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Thursday, February 19, 2009

Anatomy of Cell

There are two types of cells: eukaryotic and prokaryotic. Prokaryotic cells are usually independent, while eukaryotic cells are often found in multicellular organisms.

Eukaryotic cells

Eukaryotic cells are about 10 times the size of a typical prokaryote and can be as much as 1000 times greater in volume. The major difference between prokaryotes and eukaryotes is that eukaryotic cells contain membrane-bound compartments in which specific metabolic activities take place. Most important among these is the presence of a cell nucleus, a membrane-delineated compartment that houses the eukaryotic cell's DNA. It is this nucleus that gives the eukaryote its name, which means "true nucleus". Other differences include:

  • The plasma membrane resembles that of prokaryotes in function, with minor differences in the setup. Cell walls may or may not be present.
  • The eukaryotic DNA is organized in one or more linear molecules, called chromosomes, which are associated with histone proteins. All chromosomal DNA is stored in the cell nucleus, separated from the cytoplasm by a membrane. Some eukaryotic organelles also contain some DNA.
  • Eukaryotes can move using cilia or flagella. The flagella are more complex than those of prokaryotes.

Prokaryotic cells

Prokaryotes differ from eukaryotes since they lack of a nuclear membrane and a cell nucleus. Prokaryotes also lack most of the intracellular organelles and structures that are seen in eukaryotic cells. There are

two kinds of prokaryotes, bacteria and archaea, but these are similar in the overall structures of their cells. Most functions of organelles, such as mitochondria, chloroplasts, and the Golgi apparatus, are taken over by the prokaryotic cell's plasma membrane. Prokaryotic cells have three architectural regions: appendages called flagella — proteins attached to the cell surface; a and pilicell envelope - consisting of a capsule, a cell wall, and a plasma membrane; and a cytoplasmic region that contains the cell genome (DNA) and ribosomes and various sorts of inclusions. Other differences include:
  • The plasma membrane (a phospholipid bilayer) separates the interior of the cell from its environment and serves as a filter and communications beacon.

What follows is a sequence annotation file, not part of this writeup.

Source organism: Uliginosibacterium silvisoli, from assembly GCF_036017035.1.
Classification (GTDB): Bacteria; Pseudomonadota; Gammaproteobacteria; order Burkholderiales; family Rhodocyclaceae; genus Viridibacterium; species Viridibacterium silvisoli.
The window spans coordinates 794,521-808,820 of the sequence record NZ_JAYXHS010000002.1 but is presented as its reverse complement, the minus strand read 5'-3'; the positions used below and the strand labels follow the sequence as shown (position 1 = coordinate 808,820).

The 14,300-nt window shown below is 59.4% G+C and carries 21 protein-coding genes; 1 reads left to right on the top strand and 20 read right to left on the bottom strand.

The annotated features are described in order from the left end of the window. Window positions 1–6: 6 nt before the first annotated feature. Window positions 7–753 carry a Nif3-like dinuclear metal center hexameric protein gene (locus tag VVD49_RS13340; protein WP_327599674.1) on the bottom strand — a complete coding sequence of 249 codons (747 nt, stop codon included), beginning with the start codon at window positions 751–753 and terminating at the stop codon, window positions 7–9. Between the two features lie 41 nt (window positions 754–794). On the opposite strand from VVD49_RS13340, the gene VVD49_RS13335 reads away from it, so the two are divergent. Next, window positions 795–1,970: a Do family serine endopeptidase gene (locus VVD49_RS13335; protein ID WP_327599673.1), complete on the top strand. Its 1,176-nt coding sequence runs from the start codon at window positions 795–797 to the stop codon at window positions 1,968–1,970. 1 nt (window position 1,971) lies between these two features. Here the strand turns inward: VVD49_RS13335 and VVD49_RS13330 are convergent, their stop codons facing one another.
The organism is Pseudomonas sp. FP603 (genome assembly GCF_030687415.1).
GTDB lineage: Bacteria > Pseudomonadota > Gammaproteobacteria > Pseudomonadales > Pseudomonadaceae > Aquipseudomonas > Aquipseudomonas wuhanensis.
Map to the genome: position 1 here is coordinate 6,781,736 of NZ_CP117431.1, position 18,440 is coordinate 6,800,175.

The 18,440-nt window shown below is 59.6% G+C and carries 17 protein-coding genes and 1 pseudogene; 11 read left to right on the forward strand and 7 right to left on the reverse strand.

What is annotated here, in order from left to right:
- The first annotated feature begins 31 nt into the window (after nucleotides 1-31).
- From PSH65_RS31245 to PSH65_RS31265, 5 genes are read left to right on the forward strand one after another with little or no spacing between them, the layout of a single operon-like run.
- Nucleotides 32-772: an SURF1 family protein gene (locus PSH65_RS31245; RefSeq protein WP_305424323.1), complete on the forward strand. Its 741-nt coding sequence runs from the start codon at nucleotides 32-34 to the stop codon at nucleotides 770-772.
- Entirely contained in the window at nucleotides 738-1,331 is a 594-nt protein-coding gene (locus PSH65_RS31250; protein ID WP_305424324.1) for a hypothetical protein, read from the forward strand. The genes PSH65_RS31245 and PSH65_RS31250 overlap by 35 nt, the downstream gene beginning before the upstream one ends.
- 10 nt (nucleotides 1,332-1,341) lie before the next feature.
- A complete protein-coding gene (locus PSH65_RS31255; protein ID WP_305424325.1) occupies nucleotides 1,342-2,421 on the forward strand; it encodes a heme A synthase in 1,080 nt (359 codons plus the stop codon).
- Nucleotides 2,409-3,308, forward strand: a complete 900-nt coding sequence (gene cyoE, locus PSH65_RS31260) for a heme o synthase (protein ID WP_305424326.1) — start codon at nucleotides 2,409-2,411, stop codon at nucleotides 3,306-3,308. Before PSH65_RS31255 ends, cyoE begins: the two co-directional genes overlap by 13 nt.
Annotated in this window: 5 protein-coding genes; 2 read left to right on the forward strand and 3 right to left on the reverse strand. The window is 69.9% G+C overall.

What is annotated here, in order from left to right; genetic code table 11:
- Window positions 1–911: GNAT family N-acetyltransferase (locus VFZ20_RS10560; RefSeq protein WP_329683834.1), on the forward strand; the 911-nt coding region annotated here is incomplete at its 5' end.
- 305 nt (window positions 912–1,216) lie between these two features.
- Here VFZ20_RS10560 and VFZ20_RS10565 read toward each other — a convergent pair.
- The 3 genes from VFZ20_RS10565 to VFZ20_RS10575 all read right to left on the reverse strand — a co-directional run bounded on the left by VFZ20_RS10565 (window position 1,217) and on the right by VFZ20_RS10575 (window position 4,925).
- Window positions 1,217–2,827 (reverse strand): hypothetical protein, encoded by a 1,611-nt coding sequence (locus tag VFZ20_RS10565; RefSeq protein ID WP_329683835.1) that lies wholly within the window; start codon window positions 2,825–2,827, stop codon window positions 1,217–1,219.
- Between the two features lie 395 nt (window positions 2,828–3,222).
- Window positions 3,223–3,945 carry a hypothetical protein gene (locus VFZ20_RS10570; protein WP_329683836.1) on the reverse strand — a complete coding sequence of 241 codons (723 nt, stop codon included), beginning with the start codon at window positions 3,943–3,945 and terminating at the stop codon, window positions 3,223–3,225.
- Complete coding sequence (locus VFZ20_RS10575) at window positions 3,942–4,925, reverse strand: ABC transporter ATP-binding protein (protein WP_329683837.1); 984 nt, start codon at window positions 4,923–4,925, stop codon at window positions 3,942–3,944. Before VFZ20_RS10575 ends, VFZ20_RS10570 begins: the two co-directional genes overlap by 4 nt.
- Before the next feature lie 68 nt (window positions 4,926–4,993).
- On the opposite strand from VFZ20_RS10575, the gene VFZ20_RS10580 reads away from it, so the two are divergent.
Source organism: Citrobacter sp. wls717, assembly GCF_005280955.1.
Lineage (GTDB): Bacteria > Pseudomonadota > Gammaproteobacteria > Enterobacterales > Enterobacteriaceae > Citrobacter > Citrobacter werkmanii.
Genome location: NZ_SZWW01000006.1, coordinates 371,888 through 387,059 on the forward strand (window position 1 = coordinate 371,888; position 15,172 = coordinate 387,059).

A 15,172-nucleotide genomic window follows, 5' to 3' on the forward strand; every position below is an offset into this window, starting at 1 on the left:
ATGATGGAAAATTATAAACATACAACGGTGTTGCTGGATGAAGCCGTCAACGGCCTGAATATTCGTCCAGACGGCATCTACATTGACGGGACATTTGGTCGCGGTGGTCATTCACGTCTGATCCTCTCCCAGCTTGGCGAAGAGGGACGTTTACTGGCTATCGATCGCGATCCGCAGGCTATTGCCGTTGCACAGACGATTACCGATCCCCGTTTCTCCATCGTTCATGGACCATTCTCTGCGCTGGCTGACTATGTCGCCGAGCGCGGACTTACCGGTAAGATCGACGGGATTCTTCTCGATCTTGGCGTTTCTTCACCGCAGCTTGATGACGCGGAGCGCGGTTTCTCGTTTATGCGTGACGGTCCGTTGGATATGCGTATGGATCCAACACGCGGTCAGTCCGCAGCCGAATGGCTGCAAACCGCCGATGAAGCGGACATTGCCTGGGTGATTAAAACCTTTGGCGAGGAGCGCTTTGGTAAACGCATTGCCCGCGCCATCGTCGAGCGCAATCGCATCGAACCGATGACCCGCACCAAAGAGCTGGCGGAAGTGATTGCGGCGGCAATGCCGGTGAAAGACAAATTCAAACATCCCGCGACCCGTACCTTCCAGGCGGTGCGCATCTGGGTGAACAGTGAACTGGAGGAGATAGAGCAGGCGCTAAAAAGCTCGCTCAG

• Most prokaryotes have a cell wall (some exceptions are Mycoplasma (bacteria) and Thermoplasma (archaea)). This wall consists of peptidoglycan in bacteria, and acts as an additional barrier against exterior forces. It also prevents the cell from "exploding" (cytolysis) from osmotic pressure against a hypotonic environment. A cell wall is also present in some eukaryotes like plants (cellulose) and fungi, but has a different chemical composition.
  • A prokaryotic chromosome is usually a circular molecule (an exception is that of the bacterium Borrelia burgdorferi, which causes Lyme disease). Even without a real nucleus, the DNA is condensed in a nucleoid. Prokaryotes can carry extrachromosomal DNA elements called plasmids, which are usually circular. Plasmids can carry additional functions, such as antibiotic resistance.
Souce : wikipedia

Saturday, June 28, 2008

Human genetic engineering

Human genetic engineering

Human genetic engineering is the genetic engineering of humans by modifying the genotype of the unborn individual to control what traits it will possess when born.[1]

Healthy humans do not need gene therapy to survive, though it may prove helpful to treat certain diseases. Special gene modification research has been carried out on groups such as the 'bubble children' - those whose immune systems do not protect them from the bacteria and irritants all around them. The first clinical trial of human gene therapy began in 1990, but (as of 2006) is still experimental. Other forms of human genetic engineering are still theoretical, or restricted to fiction stories. Recombinant DNA research is usually performed to study gene expression and various human diseases. Some drastic demonstrations of gene modification have been made with mice and other animals, however; testing on humans is generally considered off-limits. In some instances changes are usually brought about by removing genetic material from one organism and transferring them into another species.